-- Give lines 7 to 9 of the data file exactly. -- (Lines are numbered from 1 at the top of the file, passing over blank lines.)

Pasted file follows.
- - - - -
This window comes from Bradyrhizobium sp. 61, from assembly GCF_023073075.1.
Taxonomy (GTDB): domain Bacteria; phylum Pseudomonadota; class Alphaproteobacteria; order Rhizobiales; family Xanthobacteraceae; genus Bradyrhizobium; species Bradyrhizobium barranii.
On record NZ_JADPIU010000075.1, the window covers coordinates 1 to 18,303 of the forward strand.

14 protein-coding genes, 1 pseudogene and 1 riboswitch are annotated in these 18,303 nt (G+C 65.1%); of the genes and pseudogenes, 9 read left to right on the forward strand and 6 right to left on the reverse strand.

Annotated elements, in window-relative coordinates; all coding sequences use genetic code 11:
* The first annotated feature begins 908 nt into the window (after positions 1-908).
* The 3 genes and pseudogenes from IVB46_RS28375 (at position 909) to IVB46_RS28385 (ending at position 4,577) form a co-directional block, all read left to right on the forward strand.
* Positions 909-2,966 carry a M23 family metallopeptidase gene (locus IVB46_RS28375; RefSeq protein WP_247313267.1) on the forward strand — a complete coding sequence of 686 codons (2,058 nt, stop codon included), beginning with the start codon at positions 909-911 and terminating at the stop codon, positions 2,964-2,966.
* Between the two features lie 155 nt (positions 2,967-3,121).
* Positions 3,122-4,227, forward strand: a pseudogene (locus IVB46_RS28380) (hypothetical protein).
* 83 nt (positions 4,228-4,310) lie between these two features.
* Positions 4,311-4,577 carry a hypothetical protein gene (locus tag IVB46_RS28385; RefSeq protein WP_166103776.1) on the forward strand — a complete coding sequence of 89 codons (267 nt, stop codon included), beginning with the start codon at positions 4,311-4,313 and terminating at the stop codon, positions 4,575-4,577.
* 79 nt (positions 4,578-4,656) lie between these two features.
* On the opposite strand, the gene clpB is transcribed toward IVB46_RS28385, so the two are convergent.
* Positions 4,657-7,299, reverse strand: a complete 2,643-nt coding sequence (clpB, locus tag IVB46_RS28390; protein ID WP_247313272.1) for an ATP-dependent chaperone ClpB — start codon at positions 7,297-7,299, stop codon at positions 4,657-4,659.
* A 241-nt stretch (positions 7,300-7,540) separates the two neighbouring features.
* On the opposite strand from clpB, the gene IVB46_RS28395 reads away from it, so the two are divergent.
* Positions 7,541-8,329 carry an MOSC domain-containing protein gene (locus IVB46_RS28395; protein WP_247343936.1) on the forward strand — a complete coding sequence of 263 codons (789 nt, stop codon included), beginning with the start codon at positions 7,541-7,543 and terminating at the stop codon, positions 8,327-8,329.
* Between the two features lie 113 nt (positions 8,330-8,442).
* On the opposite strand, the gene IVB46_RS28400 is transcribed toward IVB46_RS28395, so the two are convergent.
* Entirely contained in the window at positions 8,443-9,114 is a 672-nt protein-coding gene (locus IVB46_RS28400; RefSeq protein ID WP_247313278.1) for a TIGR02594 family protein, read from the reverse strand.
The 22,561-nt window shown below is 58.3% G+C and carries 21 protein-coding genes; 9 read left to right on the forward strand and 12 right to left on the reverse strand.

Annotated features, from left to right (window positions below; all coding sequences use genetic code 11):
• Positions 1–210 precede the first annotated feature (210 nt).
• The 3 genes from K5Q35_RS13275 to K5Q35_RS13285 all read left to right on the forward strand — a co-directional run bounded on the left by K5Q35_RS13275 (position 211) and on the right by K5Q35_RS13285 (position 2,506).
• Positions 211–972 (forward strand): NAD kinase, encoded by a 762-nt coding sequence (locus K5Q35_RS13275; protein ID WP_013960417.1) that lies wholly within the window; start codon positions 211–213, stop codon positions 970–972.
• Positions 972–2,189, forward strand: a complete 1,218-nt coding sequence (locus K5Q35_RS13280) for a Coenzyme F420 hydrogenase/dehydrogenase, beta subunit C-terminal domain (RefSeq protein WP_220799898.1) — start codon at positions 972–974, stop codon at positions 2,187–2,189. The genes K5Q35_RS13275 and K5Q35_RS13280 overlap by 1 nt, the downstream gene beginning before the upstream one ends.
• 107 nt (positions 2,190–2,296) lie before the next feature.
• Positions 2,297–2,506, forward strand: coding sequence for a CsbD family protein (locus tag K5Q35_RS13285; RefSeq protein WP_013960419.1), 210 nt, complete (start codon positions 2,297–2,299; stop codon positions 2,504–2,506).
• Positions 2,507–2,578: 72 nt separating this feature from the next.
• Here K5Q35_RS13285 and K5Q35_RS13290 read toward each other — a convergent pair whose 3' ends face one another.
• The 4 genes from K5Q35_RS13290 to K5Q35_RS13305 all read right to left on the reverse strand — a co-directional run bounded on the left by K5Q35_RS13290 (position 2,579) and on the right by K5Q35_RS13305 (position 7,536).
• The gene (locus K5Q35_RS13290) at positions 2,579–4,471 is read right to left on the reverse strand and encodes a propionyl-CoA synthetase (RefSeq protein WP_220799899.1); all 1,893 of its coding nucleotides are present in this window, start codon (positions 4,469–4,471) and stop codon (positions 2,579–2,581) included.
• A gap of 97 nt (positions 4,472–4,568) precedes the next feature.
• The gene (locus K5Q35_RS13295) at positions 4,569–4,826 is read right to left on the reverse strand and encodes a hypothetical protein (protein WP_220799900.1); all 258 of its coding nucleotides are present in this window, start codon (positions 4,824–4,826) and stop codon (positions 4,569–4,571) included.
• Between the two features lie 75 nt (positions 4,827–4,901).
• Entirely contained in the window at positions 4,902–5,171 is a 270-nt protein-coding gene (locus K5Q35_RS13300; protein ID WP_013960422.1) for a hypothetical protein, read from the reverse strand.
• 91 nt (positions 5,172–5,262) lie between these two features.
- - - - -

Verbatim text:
* The 3 genes and pseudogenes from IVB46_RS28375 (at position 909) to IVB46_RS28385 (ending at position 4,577) form a co-directional block, all read left to right on the forward strand.
* Positions 909-2,966 carry a M23 family metallopeptidase gene (locus IVB46_RS28375; RefSeq protein WP_247313267.1) on the forward strand — a complete coding sequence of 686 codons (2,058 nt, stop codon included), beginning with the start codon at positions 909-911 and terminating at the stop codon, positions 2,964-2,966.
* Between the two features lie 155 nt (positions 2,967-3,121).